3D laparoscopic surgery as an alternative approach for the surgical management of abdominopelvic melanoma metastases

Michael Gallagher (Lead / Corresponding author), Andrew R. McKean, Kuen Yeow Chin, Benjamin Aldridge, Abrie Botha, Jenny L. C. Geh

Research output: Contribution to journalArticlepeer-review

Abstract

Recent advancements in adjuvant therapy have led to improved survival in metastatic melanoma. Despite this, patients can be left with residual metastases that may benefit from surgical resection. There may be difficulty in access to certain anatomical locations (i.e., the pelvis) with standard open surgical techniques. We aimed to investigate whether 3D laparoscopy can be a useful adjunct in this setting. Four consecutive patients with abdominopelvic metastatic melanoma are presented. All four patients previously had primary surgery for cutaneous melanoma of the lower limb and were receiving adjuvant therapy for metastatic disease. In all four patients, liver metastases resolved following interval PET-CT scanning but a single abdominopelvic metastasis showed no response to systemic therapy. All patients underwent resection of these metastases as a joint procedure with both a 3D laparoscopic surgeon and a melanoma surgeon. All pre-operatively identified residual metastases were completely excised using 3D laparoscopy. Interval PET-CT scanning at 6 weeks showed no evidence of metastatic disease (n = 4). Our Specialist Skin Cancer Multidisciplinary Team (SSMDT) has access to open, 3D laparoscopic, and robotic surgeries which we offer on an individualized basis to our patients with oligometastatic disease. Although we have no statistically significant quantitative data to support this, we believe that 3D laparoscopy is an important surgical adjunct which we can more flexibly and efficiently deploy versus robotic surgery, enabling patient to benefit from 3D optics with reduced propensity for delay. Further collaborative research is warranted to establish whether its use reduces morbidity and improves outcomes.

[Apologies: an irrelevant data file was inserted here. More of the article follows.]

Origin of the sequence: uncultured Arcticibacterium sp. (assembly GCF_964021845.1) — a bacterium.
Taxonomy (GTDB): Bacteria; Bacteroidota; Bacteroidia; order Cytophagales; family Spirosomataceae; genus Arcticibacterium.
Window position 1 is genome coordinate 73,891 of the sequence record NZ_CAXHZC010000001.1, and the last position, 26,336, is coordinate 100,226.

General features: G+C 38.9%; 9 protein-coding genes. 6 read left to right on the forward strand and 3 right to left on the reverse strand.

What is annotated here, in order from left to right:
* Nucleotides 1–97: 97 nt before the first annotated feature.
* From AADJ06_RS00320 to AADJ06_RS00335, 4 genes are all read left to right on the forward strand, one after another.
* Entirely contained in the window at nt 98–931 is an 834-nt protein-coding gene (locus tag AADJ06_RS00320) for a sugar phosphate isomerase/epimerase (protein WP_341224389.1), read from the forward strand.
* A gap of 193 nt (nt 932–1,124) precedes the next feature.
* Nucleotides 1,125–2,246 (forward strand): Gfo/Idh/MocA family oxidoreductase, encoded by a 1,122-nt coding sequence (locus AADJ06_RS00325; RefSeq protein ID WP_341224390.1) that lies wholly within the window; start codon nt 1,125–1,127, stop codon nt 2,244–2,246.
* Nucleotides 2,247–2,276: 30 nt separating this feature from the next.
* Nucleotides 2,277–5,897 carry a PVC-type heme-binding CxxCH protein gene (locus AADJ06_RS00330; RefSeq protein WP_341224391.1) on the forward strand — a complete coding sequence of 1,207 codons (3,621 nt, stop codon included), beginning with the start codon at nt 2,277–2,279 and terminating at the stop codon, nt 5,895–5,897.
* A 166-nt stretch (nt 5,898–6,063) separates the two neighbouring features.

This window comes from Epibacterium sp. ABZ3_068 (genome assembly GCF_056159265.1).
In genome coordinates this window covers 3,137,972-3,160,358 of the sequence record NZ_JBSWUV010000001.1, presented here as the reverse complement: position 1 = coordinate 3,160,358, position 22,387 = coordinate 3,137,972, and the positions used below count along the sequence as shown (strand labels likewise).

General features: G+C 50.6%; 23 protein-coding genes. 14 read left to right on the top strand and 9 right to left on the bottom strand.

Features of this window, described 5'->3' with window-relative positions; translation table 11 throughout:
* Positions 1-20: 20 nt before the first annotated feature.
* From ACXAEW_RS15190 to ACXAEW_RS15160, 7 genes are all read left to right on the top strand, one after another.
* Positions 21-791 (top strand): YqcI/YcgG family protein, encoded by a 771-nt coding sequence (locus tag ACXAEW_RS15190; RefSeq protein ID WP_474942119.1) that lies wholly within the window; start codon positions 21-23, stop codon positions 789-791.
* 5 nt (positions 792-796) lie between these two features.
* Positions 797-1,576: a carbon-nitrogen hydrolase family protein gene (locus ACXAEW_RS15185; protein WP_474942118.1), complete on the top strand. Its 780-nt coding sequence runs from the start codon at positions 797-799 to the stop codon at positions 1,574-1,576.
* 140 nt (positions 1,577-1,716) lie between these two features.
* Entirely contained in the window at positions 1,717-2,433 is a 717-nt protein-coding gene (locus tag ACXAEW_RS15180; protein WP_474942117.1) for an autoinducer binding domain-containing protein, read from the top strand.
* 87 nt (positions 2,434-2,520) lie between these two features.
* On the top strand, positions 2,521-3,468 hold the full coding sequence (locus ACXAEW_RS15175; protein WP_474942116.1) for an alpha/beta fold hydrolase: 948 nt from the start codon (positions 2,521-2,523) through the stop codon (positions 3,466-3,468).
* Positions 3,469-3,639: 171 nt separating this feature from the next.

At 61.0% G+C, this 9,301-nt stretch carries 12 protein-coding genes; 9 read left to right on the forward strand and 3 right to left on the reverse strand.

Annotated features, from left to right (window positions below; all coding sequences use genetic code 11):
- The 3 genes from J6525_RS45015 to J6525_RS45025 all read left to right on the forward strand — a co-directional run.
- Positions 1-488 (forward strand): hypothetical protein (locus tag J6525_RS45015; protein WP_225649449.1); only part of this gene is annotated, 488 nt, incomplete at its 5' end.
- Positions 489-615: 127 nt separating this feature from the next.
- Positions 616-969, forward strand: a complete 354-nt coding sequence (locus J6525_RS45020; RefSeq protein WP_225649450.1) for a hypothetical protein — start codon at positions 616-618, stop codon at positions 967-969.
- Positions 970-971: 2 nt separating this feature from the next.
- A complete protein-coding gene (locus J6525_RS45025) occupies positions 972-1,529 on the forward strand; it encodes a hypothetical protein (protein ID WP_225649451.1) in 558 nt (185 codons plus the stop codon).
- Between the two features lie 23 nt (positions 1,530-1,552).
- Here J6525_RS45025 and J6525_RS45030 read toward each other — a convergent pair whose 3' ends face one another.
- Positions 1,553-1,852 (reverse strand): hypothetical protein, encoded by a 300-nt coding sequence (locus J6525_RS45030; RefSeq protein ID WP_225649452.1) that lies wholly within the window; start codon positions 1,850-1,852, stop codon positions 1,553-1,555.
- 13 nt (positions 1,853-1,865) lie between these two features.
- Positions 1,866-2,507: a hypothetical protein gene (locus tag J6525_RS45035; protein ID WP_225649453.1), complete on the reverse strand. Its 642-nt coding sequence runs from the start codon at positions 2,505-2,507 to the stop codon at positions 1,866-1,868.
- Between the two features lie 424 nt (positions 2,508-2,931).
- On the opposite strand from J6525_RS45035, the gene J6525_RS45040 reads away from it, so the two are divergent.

Original languageEnglish
Number of pages4
JournalEuropean Journal of Plastic Surgery
Early online date27 Jul 2021
DOIs
Publication statusE-pub ahead of print - 27 Jul 2021

Keywords

  • 3D laparoscopy
  • Innovation
  • Melanoma
  • Metastatectomy
  • Minimally invasive surgery
  • Skin cancer

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